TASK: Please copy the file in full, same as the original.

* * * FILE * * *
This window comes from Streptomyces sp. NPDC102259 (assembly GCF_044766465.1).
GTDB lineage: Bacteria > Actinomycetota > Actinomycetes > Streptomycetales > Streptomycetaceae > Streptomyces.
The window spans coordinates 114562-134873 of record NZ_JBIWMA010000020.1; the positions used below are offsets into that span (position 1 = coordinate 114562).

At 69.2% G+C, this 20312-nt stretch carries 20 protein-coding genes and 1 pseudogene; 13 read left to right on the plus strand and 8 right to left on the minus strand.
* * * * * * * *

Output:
This window comes from Streptomyces sp. NPDC102259 (assembly GCF_044766465.1).
GTDB lineage: Bacteria > Actinomycetota > Actinomycetes > Streptomycetales > Streptomycetaceae > Streptomyces.
The window spans coordinates 114562-134873 of record NZ_JBIWMA010000020.1; the positions used below are offsets into that span (position 1 = coordinate 114562).

At 69.2% G+C, this 20312-nt stretch carries 20 protein-coding genes and 1 pseudogene; 13 read left to right on the plus strand and 8 right to left on the minus strand.